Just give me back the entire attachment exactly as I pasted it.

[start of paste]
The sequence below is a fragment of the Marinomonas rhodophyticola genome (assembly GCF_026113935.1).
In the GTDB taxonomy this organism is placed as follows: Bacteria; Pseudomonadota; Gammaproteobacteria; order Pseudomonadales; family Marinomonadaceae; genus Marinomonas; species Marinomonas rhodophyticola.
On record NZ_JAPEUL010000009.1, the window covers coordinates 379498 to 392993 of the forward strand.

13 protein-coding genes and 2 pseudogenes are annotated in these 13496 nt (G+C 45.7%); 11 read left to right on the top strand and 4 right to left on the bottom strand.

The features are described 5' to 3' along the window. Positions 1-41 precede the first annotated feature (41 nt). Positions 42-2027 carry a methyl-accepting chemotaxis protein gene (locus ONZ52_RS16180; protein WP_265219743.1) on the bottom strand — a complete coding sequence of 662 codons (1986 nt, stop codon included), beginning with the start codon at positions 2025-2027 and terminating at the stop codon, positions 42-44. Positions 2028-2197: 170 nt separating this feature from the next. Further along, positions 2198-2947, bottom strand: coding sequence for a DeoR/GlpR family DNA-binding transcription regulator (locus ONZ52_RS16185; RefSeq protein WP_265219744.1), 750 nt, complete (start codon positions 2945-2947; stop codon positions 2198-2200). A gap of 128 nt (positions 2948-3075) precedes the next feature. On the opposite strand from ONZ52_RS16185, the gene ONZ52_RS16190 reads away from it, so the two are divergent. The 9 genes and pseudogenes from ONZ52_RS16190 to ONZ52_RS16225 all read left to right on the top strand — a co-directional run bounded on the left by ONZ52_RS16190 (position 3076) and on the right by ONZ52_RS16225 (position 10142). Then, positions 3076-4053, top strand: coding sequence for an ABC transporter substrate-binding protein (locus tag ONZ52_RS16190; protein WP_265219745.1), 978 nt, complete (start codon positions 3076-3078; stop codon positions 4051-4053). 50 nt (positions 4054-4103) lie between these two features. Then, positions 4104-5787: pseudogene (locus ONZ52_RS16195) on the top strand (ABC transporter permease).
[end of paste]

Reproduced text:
The sequence below is a fragment of the Marinomonas rhodophyticola genome (assembly GCF_026113935.1).
In the GTDB taxonomy this organism is placed as follows: Bacteria; Pseudomonadota; Gammaproteobacteria; order Pseudomonadales; family Marinomonadaceae; genus Marinomonas; species Marinomonas rhodophyticola.
On record NZ_JAPEUL010000009.1, the window covers coordinates 379498 to 392993 of the forward strand.

13 protein-coding genes and 2 pseudogenes are annotated in these 13496 nt (G+C 45.7%); 11 read left to right on the top strand and 4 right to left on the bottom strand.

The features are described 5' to 3' along the window. Positions 1-41 precede the first annotated feature (41 nt). Positions 42-2027 carry a methyl-accepting chemotaxis protein gene (locus ONZ52_RS16180; protein WP_265219743.1) on the bottom strand — a complete coding sequence of 662 codons (1986 nt, stop codon included), beginning with the start codon at positions 2025-2027 and terminating at the stop codon, positions 42-44. Positions 2028-2197: 170 nt separating this feature from the next. Further along, positions 2198-2947, bottom strand: coding sequence for a DeoR/GlpR family DNA-binding transcription regulator (locus ONZ52_RS16185; RefSeq protein WP_265219744.1), 750 nt, complete (start codon positions 2945-2947; stop codon positions 2198-2200). A gap of 128 nt (positions 2948-3075) precedes the next feature. On the opposite strand from ONZ52_RS16185, the gene ONZ52_RS16190 reads away from it, so the two are divergent. The 9 genes and pseudogenes from ONZ52_RS16190 to ONZ52_RS16225 all read left to right on the top strand — a co-directional run bounded on the left by ONZ52_RS16190 (position 3076) and on the right by ONZ52_RS16225 (position 10142). Then, positions 3076-4053, top strand: coding sequence for an ABC transporter substrate-binding protein (locus tag ONZ52_RS16190; protein WP_265219745.1), 978 nt, complete (start codon positions 3076-3078; stop codon positions 4051-4053). 50 nt (positions 4054-4103) lie between these two features. Then, positions 4104-5787: pseudogene (locus ONZ52_RS16195) on the top strand (ABC transporter permease).